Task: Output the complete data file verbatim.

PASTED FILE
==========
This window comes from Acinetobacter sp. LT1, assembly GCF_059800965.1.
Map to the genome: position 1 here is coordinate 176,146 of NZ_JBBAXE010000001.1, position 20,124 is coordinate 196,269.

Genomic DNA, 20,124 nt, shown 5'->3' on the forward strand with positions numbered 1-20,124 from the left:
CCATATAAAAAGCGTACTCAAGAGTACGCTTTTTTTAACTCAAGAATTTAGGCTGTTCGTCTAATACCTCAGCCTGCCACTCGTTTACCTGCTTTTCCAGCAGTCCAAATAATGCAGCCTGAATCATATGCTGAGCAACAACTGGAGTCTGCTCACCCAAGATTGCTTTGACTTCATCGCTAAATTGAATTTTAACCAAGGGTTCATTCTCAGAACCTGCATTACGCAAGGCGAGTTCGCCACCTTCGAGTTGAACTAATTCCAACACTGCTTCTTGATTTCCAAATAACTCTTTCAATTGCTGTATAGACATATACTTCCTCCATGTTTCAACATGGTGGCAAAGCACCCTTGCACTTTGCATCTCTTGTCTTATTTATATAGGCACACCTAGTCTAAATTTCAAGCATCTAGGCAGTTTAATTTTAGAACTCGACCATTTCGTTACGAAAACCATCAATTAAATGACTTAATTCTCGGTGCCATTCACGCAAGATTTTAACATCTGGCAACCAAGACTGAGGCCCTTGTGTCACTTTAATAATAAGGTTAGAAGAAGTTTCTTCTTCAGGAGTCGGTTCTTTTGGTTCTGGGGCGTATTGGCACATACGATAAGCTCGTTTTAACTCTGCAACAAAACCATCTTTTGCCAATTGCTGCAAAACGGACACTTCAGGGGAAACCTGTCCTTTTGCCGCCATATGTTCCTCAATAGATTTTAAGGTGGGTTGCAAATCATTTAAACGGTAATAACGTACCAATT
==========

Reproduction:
This window comes from Acinetobacter sp. LT1, assembly GCF_059800965.1.
Map to the genome: position 1 here is coordinate 176,146 of NZ_JBBAXE010000001.1, position 20,124 is coordinate 196,269.

Genomic DNA, 20,124 nt, shown 5'->3' on the forward strand with positions numbered 1-20,124 from the left:
CCATATAAAAAGCGTACTCAAGAGTACGCTTTTTTTAACTCAAGAATTTAGGCTGTTCGTCTAATACCTCAGCCTGCCACTCGTTTACCTGCTTTTCCAGCAGTCCAAATAATGCAGCCTGAATCATATGCTGAGCAACAACTGGAGTCTGCTCACCCAAGATTGCTTTGACTTCATCGCTAAATTGAATTTTAACCAAGGGTTCATTCTCAGAACCTGCATTACGCAAGGCGAGTTCGCCACCTTCGAGTTGAACTAATTCCAACACTGCTTCTTGATTTCCAAATAACTCTTTCAATTGCTGTATAGACATATACTTCCTCCATGTTTCAACATGGTGGCAAAGCACCCTTGCACTTTGCATCTCTTGTCTTATTTATATAGGCACACCTAGTCTAAATTTCAAGCATCTAGGCAGTTTAATTTTAGAACTCGACCATTTCGTTACGAAAACCATCAATTAAATGACTTAATTCTCGGTGCCATTCACGCAAGATTTTAACATCTGGCAACCAAGACTGAGGCCCTTGTGTCACTTTAATAATAAGGTTAGAAGAAGTTTCTTCTTCAGGAGTCGGTTCTTTTGGTTCTGGGGCGTATTGGCACATACGATAAGCTCGTTTTAACTCTGCAACAAAACCATCTTTTGCCAATTGCTGCAAAACGGACACTTCAGGGGAAACCTGTCCTTTTGCCGCCATATGTTCCTCAATAGATTTTAAGGTGGGTTGCAAATCATTTAAACGGTAATAACGTACCAATT